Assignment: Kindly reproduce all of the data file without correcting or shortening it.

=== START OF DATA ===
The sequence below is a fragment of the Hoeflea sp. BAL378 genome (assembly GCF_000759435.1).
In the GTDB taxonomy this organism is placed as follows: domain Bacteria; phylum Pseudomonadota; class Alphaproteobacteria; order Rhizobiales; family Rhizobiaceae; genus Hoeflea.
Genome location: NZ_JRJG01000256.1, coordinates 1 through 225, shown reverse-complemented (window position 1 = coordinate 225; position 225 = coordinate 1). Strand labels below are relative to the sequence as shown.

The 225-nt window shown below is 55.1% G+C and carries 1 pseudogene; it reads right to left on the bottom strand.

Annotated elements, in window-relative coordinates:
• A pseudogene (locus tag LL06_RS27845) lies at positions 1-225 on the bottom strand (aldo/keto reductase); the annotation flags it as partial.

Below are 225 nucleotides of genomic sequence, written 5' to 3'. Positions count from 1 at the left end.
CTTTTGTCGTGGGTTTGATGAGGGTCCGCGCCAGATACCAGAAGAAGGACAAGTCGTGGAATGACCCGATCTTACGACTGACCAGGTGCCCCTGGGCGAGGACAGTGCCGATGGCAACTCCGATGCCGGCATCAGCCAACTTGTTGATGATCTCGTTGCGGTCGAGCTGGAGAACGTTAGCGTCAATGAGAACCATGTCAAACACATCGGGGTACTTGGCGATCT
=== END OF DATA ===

The sequence below is a fragment of the Hoeflea sp. BAL378 genome (assembly GCF_000759435.1).
In the GTDB taxonomy this organism is placed as follows: domain Bacteria; phylum Pseudomonadota; class Alphaproteobacteria; order Rhizobiales; family Rhizobiaceae; genus Hoeflea.
Genome location: NZ_JRJG01000256.1, coordinates 1 through 225, shown reverse-complemented (window position 1 = coordinate 225; position 225 = coordinate 1). Strand labels below are relative to the sequence as shown.

The 225-nt window shown below is 55.1% G+C and carries 1 pseudogene; it reads right to left on the bottom strand.

Annotated elements, in window-relative coordinates:
• A pseudogene (locus tag LL06_RS27845) lies at positions 1-225 on the bottom strand (aldo/keto reductase); the annotation flags it as partial.

Below are 225 nucleotides of genomic sequence, written 5' to 3'. Positions count from 1 at the left end.
CTTTTGTCGTGGGTTTGATGAGGGTCCGCGCCAGATACCAGAAGAAGGACAAGTCGTGGAATGACCCGATCTTACGACTGACCAGGTGCCCCTGGGCGAGGACAGTGCCGATGGCAACTCCGATGCCGGCATCAGCCAACTTGTTGATGATCTCGTTGCGGTCGAGCTGGAGAACGTTAGCGTCAATGAGAACCATGTCAAACACATCGGGGTACTTGGCGATCT